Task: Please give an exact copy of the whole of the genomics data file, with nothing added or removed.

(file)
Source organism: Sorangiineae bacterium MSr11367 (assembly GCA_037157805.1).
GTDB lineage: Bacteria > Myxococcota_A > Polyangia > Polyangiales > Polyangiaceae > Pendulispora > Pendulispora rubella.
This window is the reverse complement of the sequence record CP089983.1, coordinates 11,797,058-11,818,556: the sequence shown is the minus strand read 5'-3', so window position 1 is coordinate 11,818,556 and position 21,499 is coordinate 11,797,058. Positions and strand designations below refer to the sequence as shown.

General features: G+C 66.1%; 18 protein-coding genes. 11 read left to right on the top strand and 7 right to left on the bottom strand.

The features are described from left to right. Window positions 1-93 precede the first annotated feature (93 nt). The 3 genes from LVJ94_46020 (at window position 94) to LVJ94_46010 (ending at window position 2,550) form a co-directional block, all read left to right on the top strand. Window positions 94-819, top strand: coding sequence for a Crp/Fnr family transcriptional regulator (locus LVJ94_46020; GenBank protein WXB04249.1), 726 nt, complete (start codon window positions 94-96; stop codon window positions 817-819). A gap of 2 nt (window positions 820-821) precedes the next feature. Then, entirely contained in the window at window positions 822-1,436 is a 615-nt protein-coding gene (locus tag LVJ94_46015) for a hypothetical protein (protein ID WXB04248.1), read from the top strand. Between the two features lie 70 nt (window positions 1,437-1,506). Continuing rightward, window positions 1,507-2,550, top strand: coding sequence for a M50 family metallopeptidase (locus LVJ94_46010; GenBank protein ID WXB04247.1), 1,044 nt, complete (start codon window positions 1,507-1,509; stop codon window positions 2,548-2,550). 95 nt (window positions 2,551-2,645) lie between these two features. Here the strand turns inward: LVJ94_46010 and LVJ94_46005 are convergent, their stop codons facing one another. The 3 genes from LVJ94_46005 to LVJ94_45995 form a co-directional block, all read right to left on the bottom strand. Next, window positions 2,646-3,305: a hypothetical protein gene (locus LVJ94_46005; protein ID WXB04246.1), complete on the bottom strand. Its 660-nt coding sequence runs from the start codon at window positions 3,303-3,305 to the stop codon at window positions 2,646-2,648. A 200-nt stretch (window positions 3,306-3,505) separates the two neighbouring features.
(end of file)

Source organism: Sorangiineae bacterium MSr11367 (assembly GCA_037157805.1).
GTDB lineage: Bacteria > Myxococcota_A > Polyangia > Polyangiales > Polyangiaceae > Pendulispora > Pendulispora rubella.
This window is the reverse complement of the sequence record CP089983.1, coordinates 11,797,058-11,818,556: the sequence shown is the minus strand read 5'-3', so window position 1 is coordinate 11,818,556 and position 21,499 is coordinate 11,797,058. Positions and strand designations below refer to the sequence as shown.

General features: G+C 66.1%; 18 protein-coding genes. 11 read left to right on the top strand and 7 right to left on the bottom strand.

The features are described from left to right. Window positions 1-93 precede the first annotated feature (93 nt). The 3 genes from LVJ94_46020 (at window position 94) to LVJ94_46010 (ending at window position 2,550) form a co-directional block, all read left to right on the top strand. Window positions 94-819, top strand: coding sequence for a Crp/Fnr family transcriptional regulator (locus LVJ94_46020; GenBank protein WXB04249.1), 726 nt, complete (start codon window positions 94-96; stop codon window positions 817-819). A gap of 2 nt (window positions 820-821) precedes the next feature. Then, entirely contained in the window at window positions 822-1,436 is a 615-nt protein-coding gene (locus tag LVJ94_46015) for a hypothetical protein (protein ID WXB04248.1), read from the top strand. Between the two features lie 70 nt (window positions 1,437-1,506). Continuing rightward, window positions 1,507-2,550, top strand: coding sequence for a M50 family metallopeptidase (locus LVJ94_46010; GenBank protein ID WXB04247.1), 1,044 nt, complete (start codon window positions 1,507-1,509; stop codon window positions 2,548-2,550). 95 nt (window positions 2,551-2,645) lie between these two features. Here the strand turns inward: LVJ94_46010 and LVJ94_46005 are convergent, their stop codons facing one another. The 3 genes from LVJ94_46005 to LVJ94_45995 form a co-directional block, all read right to left on the bottom strand. Next, window positions 2,646-3,305: a hypothetical protein gene (locus LVJ94_46005; protein ID WXB04246.1), complete on the bottom strand. Its 660-nt coding sequence runs from the start codon at window positions 3,303-3,305 to the stop codon at window positions 2,646-2,648. A 200-nt stretch (window positions 3,306-3,505) separates the two neighbouring features.